Nazarene Bible Quizzing is sponsored by the Church of the Nazarene. It is similar to Assemblies of God quizzing, with a few exceptions. Matches are 20 questions in length, and questions are worth 20 points each. Penalty points of ten points each are deducted only when a quizzer "errors out" by answering three questions incorrectly, when a quizzer commits two fouls in a single round, each team error starting with the fifth error, or any error after question number 15; however, only a total of ten points may be deducted on a single question. There are also possible bonuses of ten points which occur when a single quizzer "quizzes out without error"--he gets four questions correct without getting a single one wrong—or when a third, fourth, or fifth quizzer on one team gets a correct answer. The latter is meant to encourage participation from all members of the team rather than just one or two quizzers. Another important difference is that teams comprise of four quizzers with one substitute, rather than three and three. The most obvious difference is the method of buzzing-in — a seated quizzer jumps up, which activates a pad on an electronic lock-out device. When a quizzer jumps and gives an incorrect answer or incorrectly or incompletely finishes the question, he receives an error. The opposite team then receives a chance to get the "bonus"; the quizzer in the seat directly opposite of the quizzer who received an error will be given the complete question and, if he answers correctly, will receive the ten-point bonus for his team. Each team also has a designated captain, as well as a co-captain who assumes the captain's responsibility in the case of an error-out or quiz-out, who has the ability to challenge a ruling (asking for an opposite ruling) or appeal the question's validity (asking for it to be thrown out). A penalty of ten points will be deducted if a captain challenges twice in one quiz and is overruled both times. There is a material cycle consisting of eight books or groups of books: Luke, 1-2 Corinthians, John, Hebrews & 1-2 Peter, Matthew, Romans & James, Acts, Galatians-Ephesians-Philippians-Colossians & Philemon.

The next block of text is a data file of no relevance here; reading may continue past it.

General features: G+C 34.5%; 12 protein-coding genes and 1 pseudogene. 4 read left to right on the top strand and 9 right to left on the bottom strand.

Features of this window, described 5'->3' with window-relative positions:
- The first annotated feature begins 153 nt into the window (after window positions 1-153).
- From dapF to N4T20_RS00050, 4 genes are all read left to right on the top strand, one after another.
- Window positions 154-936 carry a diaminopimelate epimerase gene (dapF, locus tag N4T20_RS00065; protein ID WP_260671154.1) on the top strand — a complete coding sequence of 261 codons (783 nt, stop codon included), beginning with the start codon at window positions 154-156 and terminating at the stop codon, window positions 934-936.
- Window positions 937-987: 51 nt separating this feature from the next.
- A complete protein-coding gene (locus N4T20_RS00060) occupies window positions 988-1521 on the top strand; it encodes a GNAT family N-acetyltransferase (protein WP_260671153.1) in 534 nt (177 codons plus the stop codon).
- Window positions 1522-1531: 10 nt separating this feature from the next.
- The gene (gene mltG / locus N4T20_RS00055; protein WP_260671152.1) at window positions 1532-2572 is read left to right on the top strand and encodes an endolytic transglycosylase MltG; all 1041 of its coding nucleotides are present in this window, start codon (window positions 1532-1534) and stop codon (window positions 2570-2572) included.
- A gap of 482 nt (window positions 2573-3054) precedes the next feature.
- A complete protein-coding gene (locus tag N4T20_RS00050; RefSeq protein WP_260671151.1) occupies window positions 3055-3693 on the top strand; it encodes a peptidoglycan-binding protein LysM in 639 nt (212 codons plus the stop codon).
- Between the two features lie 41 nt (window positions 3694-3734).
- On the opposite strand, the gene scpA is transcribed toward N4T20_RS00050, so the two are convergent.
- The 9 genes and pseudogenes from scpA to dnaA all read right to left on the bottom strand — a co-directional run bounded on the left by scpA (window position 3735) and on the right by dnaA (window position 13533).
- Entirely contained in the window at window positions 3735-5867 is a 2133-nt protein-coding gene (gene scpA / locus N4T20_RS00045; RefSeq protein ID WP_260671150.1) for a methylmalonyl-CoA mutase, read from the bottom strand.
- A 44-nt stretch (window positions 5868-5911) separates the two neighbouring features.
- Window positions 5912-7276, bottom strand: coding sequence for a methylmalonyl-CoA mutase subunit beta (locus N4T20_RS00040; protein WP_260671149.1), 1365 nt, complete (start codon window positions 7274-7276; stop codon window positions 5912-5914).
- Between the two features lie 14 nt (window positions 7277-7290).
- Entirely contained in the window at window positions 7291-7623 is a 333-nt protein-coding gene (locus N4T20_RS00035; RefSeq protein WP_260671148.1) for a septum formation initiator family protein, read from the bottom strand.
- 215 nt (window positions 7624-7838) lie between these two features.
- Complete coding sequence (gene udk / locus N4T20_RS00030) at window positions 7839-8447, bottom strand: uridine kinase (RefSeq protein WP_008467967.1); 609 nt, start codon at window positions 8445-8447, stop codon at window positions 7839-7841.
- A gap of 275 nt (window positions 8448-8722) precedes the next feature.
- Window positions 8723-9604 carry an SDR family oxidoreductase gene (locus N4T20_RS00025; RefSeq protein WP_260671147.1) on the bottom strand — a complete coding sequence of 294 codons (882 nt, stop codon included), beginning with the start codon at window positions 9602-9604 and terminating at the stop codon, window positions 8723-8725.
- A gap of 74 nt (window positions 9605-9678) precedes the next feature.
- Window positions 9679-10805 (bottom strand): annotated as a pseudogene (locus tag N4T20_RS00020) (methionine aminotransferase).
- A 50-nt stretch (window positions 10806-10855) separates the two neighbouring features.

Regional competition consists of all-star teams from each district on the region and is held in the spring. Some regions also include all-star local church teams and an open division which might even include a non-Nazarene team (that team must compete during the year on the district with approval). During the regional competitions, the first-place church teams and district "all-star" teams compete to form a Regional "all-star" team which will represent their region at nationals. There are two different national competitions in Nazarene Bible quizzing, one which includes local church, district and regional competitions, and one which only involves the regional teams. These national competitions alternate from one year to the next and are held at one of the regional colleges during even numbered years and during global and USA/Canada events during the odd numbered years. Nazarene Bible Quizzing has a long history in the Church of the Nazarene (50 years), and has been popular with many churches for generations. Quizzers are in their junior and senior high (teenage) years.